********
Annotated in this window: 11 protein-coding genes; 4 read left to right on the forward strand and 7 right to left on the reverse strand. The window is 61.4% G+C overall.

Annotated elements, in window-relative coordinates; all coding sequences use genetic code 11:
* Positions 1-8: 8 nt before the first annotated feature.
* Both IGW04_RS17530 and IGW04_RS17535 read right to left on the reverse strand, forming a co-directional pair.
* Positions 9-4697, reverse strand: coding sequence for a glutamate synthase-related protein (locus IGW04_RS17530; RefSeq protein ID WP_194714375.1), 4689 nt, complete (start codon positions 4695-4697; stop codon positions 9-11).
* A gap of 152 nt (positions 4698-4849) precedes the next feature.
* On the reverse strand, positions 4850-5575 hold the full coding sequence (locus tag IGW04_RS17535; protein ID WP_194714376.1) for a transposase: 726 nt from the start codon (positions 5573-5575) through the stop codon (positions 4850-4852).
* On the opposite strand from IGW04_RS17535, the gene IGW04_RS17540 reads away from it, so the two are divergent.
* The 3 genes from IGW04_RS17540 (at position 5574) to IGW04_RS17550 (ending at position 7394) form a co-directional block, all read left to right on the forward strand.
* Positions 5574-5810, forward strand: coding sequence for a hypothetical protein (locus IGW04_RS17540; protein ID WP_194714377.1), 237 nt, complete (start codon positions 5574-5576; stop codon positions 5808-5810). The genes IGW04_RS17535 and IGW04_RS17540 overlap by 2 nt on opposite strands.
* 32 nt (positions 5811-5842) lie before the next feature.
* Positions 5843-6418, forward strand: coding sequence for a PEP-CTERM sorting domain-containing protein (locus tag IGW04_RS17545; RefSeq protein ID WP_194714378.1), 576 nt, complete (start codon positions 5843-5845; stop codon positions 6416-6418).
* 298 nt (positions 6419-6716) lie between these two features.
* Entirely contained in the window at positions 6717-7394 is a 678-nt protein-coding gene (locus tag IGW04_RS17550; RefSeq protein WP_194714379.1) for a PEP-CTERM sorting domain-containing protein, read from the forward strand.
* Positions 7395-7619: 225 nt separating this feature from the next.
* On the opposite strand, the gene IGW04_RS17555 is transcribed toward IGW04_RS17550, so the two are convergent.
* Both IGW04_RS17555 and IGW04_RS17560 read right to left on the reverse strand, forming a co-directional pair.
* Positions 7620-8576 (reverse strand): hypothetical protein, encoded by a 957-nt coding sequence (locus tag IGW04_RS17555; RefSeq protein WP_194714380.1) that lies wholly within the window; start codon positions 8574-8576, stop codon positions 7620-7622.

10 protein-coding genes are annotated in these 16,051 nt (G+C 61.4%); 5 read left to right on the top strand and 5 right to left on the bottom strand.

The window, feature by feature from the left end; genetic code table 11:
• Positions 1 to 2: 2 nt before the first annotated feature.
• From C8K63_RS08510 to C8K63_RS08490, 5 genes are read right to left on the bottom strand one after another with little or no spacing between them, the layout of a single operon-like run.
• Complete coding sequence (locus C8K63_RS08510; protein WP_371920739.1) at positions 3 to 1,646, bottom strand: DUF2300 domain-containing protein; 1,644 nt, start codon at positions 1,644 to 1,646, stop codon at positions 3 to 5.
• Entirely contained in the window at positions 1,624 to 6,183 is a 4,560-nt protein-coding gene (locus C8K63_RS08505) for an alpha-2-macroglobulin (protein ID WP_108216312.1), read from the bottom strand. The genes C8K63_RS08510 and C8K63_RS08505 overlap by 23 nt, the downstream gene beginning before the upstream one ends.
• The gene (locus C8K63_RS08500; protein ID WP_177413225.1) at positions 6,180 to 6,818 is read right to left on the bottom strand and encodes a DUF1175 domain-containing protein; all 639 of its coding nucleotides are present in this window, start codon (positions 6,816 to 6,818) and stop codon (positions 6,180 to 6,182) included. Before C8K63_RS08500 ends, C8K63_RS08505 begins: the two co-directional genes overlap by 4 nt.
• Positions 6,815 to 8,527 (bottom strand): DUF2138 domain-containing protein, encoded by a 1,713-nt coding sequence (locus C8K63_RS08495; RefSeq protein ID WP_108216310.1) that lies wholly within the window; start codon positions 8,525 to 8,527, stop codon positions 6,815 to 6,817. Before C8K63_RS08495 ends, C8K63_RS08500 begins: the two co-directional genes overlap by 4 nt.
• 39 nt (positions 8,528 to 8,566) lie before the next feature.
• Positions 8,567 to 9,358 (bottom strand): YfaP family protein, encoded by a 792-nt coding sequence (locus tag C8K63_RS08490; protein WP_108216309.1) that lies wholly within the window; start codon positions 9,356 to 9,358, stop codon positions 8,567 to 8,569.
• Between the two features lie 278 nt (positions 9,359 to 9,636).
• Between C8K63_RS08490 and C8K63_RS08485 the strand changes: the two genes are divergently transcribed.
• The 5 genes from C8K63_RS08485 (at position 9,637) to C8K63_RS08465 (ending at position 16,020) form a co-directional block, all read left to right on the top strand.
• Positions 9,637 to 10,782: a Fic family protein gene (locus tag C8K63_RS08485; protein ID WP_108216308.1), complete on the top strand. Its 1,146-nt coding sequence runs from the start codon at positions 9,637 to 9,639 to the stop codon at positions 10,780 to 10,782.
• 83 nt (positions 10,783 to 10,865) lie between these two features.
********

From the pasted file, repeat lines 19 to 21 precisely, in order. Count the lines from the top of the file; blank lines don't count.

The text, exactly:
10 protein-coding genes are annotated in these 16,051 nt (G+C 61.4%); 5 read left to right on the top strand and 5 right to left on the bottom strand.

The window, feature by feature from the left end; genetic code table 11:
• Positions 1 to 2: 2 nt before the first annotated feature.